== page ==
Welcome to the programmable mobile network
The complexity of mobile networks is almost unimaginable. Thousands of operators, platforms and communications links support the estimated ten billion subscribers and connected devices who need it to ‘just work’ whenever and wherever.
The fact that the technology works at all is an engineering marvel – and is down to the standards which platforms must adhere to, and the commercial framework which ensures it is worthwhile.
The most important standards are in the connections between components. This is what has allowed operators to buy an HSS from Vendor A and a PGW from Vendor B – and for them to work together. They are also what allows subscribers from Operator X to roam onto the network of Operator Y.
As well as defining interfaces, standards also define how a mobile network should be organized – and so operators’ networks have become very similar to those of their competitors. Pricing, deployment models and details may vary – but the scope to really differentiate is limited.
Most providers who do claim to innovate do so by creating a layer which sits on top of the core network. There are APIs to manage SIM lifecycle, and a snazzy portal for monitoring and troubleshooting. However, they cannot go much further since the ‘standards’ are a constraint on what the underlying core network exposes. It would be heresy to suggest that standards are not important – they are a vital to the industry. However, when it comes to proposition innovation, who wants to be standard?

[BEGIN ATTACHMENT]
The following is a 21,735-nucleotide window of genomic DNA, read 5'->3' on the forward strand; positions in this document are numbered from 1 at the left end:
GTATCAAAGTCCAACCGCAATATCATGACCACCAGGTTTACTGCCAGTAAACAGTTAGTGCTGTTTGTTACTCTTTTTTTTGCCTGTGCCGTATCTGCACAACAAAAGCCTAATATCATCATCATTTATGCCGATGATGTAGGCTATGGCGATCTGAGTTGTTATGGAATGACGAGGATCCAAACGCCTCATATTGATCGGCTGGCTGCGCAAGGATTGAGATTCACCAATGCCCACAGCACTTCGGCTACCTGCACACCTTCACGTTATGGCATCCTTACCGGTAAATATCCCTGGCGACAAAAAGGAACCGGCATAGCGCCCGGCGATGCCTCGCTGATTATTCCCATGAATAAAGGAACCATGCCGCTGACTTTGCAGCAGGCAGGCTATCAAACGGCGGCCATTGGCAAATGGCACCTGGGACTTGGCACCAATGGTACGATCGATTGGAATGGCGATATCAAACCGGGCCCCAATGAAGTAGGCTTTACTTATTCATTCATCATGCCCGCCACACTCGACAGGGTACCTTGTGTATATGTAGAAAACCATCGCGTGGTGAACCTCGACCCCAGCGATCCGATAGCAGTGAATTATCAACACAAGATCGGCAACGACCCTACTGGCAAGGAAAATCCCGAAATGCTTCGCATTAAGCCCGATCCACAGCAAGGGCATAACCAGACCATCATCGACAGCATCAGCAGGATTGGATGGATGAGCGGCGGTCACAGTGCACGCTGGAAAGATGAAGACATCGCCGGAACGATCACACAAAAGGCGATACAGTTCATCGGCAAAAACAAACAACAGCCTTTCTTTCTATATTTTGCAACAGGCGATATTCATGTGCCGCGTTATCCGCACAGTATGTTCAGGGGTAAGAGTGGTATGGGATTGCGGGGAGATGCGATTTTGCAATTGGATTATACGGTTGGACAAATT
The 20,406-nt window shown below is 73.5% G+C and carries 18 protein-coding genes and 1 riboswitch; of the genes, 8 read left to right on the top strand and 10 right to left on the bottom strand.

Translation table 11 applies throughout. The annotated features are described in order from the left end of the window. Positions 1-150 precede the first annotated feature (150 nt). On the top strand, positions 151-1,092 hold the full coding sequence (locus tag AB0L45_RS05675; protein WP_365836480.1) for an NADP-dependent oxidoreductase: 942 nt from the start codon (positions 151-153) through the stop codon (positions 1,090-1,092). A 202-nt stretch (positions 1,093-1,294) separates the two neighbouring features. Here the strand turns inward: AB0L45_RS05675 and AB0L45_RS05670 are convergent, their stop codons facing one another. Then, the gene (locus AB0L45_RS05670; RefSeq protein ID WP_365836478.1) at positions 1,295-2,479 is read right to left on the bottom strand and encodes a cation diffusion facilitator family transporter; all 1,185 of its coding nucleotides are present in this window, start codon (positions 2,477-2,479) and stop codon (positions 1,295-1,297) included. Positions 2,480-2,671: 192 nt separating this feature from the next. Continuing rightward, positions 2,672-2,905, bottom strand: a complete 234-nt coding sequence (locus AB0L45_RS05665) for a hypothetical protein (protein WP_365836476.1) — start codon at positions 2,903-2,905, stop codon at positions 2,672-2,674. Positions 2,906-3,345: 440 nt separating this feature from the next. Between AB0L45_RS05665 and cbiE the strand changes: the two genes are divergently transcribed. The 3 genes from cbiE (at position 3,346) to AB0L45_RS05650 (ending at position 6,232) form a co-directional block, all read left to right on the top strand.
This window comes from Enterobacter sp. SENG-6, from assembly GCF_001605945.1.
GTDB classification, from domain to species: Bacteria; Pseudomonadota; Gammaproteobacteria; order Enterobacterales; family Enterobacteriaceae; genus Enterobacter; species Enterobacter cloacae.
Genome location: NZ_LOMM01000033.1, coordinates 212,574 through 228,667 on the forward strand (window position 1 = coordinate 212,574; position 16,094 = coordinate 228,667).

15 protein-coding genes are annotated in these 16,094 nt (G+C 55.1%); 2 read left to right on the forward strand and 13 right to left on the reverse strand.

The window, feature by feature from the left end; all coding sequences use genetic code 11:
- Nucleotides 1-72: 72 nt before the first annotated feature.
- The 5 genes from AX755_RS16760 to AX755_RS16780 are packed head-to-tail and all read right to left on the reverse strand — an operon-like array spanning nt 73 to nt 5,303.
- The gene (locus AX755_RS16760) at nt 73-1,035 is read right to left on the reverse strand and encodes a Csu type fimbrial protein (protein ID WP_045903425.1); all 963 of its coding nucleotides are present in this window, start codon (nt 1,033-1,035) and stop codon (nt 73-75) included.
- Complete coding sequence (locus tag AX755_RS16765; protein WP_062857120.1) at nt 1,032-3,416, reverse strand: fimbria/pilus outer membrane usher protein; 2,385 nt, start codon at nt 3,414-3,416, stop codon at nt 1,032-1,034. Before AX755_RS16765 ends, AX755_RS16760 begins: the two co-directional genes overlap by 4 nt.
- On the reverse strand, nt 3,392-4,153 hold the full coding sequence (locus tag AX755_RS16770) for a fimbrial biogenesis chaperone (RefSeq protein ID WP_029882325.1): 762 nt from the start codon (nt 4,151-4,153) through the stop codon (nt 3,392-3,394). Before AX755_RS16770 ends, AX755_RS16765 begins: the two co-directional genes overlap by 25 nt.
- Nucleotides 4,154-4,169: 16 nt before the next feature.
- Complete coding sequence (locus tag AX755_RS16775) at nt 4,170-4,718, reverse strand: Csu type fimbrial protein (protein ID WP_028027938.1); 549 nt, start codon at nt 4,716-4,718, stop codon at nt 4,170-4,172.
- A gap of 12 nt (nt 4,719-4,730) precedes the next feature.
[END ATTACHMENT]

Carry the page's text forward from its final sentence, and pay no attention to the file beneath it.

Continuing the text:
The standards between parties are of course indisputable – without these, the industry cannot operate. However, if, within the boundary of an operator’s itself, an alternative approach better meets the needs of a particular market or sector, then genuine differentiation can be realised by taking a different approach.
As devices attach to the network, move, and establish connections and security and so on, they generate numerous events which flow around and are interpreted by the network. Many of these interactions would be invaluable to developers building applications – but they are not exposed by standard network components so are hidden away. Visibility – let alone control – is difficult to achieve.
This approach is incongruous with adjacent industries. A developer can create a cloud account – then create a virtual network and virtual servers. In minutes, they have an environment up-and-running with just consumption-based charges. Then they turn to the mobile network – which provides the connectivity to their IoT devices. Configuring routing, security, performance, coverage or integration involves change requests, design documentation, engineering slots, and project fees.
How about a mobile network built from the ground up for developers? Accessible and dynamic as cloud environments – and providing immediate flexibility, insight and control without compromising security or interoperability? This will require a different type of network.
News - 18.10.21Chris Hall joins Stacuity as Chairman